This section is a return to the style of some of Nietzsche's earlier writings. Human, All-Too-Human,The Dawn, and The Gay Science are all collections of aphorisms and epigrams on various themes, not arranged in any particular order. Given that Beyond Good and Evil presents a far more cohesive philosophy than those earlier works, we might ask what purpose these "interludes" serve.
The subject matter of this chapter is also more akin to these earlier books. They were laden with disconnected series of witty and insightful psychological and other observations. These observations served as the raw data from which Nietzsche built his mature philosophy. From these observations he inferred the will to power as the underlying drive that motivates all things, and developed his conception of the overman and the eternal recurrence, which were introduced in ##Thus Spoke Zarathustra##. Starting with Zarathustra, Nietzsche's thought took on a more cohesive and directed shape. For instance, in Beyond Good and Evil we get not a disconnected series of aphorisms, but aphorisms organized into chapters, building upon themes, and developing the major conclusions of Nietzsche's mature period.
If Beyond Good and Evil is to present Nietzsche's thought in its completeness, however, it must also present the psychological and other observations upon which his more organized thoughts were built. This chapter does largely that. The other chapters play upon themes that took shape with the advent of Nietzsche's mature philosophy. Because these observations are the basis for, and not the result of, Nietzsche's mature philosophy, they lack the shape and direction of the thoughts developed in the other chapters.
Nietzsche's view of psychology has been touched upon earlier. He battles against the conception of the human mind and will as being unified and transparent. If it were, it would be static: such dynamic processes as thought and conscience could not exist. That we even have an inner life suggests that there are multiple drives competing within us for dominance. If we see our mind as a battlefield of competing drives, we can no longer assume that we can take an unbiased look at ourselves. What we think of ourselves is always biased by the perspective of whatever drive is dominant at a particular time, and does not represent the whole complex of drives that make us up. Nietzsche often refers to our vanity or our pride convincing us that our motives or feelings are different than they are. Self- deception is a concept that is only possible when the "self" can be divided into deceiver and deceived.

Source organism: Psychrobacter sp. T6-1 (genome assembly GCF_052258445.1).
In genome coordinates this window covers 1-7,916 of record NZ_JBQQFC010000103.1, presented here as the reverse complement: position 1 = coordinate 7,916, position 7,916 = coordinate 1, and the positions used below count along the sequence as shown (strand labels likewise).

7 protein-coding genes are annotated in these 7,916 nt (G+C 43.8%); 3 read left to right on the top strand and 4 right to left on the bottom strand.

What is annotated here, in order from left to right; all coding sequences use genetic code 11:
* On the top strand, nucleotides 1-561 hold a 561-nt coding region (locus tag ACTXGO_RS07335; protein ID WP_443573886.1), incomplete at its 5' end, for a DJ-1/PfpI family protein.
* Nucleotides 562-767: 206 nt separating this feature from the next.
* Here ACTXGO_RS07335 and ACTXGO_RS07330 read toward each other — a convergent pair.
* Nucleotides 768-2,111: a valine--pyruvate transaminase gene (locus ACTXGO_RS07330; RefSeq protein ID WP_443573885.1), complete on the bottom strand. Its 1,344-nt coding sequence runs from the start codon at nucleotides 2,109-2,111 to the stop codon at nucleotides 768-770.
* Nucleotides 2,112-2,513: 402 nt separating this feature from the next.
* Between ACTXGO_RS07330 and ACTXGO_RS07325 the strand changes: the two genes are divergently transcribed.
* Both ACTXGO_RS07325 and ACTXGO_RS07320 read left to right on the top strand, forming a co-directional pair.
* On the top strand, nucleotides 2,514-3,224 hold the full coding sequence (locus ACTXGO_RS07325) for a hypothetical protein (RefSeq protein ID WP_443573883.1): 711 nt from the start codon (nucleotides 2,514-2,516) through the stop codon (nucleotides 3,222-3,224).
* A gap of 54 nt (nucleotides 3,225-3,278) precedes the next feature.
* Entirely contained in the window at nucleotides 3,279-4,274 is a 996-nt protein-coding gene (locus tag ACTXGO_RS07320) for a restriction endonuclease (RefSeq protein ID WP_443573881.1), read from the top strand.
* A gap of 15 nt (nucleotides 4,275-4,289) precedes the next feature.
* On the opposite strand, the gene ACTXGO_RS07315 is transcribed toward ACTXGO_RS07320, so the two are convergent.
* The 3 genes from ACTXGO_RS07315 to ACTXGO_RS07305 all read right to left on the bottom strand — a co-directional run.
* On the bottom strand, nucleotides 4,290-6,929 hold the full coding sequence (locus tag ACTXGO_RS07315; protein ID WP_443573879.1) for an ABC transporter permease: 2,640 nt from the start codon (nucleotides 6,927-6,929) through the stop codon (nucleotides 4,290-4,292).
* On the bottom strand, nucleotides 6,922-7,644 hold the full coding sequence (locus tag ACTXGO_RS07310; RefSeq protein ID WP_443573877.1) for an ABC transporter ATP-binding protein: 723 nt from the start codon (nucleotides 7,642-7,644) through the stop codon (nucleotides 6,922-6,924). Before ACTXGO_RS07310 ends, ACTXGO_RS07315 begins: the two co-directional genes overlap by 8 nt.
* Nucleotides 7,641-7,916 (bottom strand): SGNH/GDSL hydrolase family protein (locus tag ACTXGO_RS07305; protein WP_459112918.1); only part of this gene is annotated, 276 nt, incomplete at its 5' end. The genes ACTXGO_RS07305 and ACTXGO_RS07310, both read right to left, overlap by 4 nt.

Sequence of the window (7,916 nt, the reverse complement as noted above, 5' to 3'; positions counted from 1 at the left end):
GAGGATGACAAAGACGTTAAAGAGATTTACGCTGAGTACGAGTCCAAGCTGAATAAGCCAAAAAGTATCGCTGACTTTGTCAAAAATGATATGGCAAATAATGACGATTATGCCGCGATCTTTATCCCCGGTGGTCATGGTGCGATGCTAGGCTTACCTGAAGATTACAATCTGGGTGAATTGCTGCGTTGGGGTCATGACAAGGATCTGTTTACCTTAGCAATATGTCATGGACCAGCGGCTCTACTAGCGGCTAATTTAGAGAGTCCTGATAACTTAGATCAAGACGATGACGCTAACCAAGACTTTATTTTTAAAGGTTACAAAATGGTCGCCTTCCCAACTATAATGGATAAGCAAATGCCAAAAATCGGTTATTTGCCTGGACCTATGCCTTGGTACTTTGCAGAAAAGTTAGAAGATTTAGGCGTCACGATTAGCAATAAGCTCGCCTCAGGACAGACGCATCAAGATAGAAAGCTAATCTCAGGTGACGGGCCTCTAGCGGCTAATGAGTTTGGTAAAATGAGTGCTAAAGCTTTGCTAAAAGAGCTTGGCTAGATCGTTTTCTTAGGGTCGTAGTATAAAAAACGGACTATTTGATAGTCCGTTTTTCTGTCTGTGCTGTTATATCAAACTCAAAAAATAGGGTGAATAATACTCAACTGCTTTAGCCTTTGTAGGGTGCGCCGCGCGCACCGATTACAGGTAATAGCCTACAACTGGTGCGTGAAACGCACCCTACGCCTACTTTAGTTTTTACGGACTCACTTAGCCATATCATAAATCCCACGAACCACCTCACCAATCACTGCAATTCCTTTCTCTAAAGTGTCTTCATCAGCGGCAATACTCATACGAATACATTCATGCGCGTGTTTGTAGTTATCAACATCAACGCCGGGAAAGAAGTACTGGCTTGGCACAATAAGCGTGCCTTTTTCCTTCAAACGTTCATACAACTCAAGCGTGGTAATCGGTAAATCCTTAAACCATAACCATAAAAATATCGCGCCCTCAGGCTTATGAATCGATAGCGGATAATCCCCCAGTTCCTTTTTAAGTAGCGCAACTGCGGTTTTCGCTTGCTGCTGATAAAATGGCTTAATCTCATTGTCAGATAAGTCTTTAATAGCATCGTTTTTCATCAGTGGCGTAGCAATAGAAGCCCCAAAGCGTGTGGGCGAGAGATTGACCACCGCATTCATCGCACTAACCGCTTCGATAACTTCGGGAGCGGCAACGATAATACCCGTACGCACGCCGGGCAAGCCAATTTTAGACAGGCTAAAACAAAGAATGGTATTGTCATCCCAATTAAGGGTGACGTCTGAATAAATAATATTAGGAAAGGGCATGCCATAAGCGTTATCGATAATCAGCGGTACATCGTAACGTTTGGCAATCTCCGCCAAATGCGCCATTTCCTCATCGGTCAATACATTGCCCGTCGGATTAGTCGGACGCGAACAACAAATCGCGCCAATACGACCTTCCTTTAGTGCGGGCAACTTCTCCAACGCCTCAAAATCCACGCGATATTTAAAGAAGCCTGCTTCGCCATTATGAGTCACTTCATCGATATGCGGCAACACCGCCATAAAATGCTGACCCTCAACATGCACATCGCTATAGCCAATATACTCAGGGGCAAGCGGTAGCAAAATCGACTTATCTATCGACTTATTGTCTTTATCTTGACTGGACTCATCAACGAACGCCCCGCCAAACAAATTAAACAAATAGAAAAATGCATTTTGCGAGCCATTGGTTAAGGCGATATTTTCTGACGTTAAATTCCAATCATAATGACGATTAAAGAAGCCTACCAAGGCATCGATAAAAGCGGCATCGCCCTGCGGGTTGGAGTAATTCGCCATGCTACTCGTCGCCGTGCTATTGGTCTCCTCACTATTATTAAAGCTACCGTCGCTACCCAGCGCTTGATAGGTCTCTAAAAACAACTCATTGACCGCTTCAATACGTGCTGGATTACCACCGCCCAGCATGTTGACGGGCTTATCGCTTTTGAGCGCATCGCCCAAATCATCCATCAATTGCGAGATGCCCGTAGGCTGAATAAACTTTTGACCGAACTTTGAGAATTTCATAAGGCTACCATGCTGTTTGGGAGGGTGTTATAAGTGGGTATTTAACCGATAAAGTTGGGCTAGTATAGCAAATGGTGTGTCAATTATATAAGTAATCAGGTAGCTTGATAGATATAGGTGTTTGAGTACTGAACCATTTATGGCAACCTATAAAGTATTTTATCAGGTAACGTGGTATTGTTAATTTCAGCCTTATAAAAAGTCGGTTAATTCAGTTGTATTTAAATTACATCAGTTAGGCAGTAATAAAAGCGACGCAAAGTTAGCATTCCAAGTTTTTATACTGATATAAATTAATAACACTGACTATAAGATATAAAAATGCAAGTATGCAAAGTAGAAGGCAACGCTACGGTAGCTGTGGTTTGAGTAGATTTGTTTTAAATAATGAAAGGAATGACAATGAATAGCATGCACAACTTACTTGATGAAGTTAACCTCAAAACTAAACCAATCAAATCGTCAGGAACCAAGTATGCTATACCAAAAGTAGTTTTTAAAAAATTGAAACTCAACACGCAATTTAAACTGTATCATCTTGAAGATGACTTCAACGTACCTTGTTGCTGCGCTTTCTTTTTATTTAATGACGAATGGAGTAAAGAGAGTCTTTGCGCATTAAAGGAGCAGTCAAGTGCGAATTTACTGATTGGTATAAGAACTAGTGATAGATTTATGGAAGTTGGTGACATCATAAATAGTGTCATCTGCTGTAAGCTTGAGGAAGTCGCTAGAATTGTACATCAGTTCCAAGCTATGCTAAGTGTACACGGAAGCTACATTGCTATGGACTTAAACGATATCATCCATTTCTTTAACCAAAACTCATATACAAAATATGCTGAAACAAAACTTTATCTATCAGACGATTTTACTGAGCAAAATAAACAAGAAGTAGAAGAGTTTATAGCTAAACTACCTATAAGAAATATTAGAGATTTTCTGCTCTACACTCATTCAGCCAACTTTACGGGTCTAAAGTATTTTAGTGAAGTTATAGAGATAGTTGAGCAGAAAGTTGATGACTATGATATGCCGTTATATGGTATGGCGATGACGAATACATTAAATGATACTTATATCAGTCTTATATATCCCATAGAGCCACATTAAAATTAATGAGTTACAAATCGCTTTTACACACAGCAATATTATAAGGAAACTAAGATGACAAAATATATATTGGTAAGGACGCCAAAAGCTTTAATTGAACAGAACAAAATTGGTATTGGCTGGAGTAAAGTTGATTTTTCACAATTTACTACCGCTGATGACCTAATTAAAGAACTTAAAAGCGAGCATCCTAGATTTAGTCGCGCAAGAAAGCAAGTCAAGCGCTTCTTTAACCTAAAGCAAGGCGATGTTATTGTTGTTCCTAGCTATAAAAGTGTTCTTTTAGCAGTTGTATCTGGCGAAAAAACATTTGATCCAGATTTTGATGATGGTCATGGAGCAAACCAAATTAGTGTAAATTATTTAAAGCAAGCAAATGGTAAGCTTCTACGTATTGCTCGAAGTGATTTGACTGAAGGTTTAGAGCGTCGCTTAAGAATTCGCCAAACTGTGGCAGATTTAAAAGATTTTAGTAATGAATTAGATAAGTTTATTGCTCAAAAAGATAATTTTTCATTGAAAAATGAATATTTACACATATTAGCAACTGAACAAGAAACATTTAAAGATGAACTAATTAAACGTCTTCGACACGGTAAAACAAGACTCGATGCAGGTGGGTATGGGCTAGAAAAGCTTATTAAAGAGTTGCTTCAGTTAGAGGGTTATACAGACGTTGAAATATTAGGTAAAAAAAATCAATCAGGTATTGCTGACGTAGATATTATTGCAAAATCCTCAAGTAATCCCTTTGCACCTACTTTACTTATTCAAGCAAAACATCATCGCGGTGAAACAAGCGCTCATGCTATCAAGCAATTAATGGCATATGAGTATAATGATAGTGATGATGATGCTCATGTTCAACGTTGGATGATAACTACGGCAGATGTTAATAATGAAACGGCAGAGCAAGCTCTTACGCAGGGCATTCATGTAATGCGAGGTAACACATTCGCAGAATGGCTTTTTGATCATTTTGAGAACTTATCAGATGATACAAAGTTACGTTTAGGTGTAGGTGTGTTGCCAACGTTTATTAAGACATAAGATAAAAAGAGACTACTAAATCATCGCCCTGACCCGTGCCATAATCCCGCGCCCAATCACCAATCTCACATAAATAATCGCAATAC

This view of psychology then informs much of Nietzsche's criticism. In particular, morality is no longer seen as a simple and rational matter, but comes to represent the competing drives within us and their drive to remake our view of the world in the image they desire.
Much of what Nietzsche says here is more comprehensible and agreeable to us in the post-Freudian world. When Nietzsche was writing, the idea of the unconscious had not been introduced, and the prevailing theme in Western philosophy of mind was a Cartesian rationalism that saw the mind as an open book, the one thing that could be known with certainty. We could see Nietzsche in some ways as a precursor to Freud, and indeed, Freud acknowledged a great debt to Nietzsche.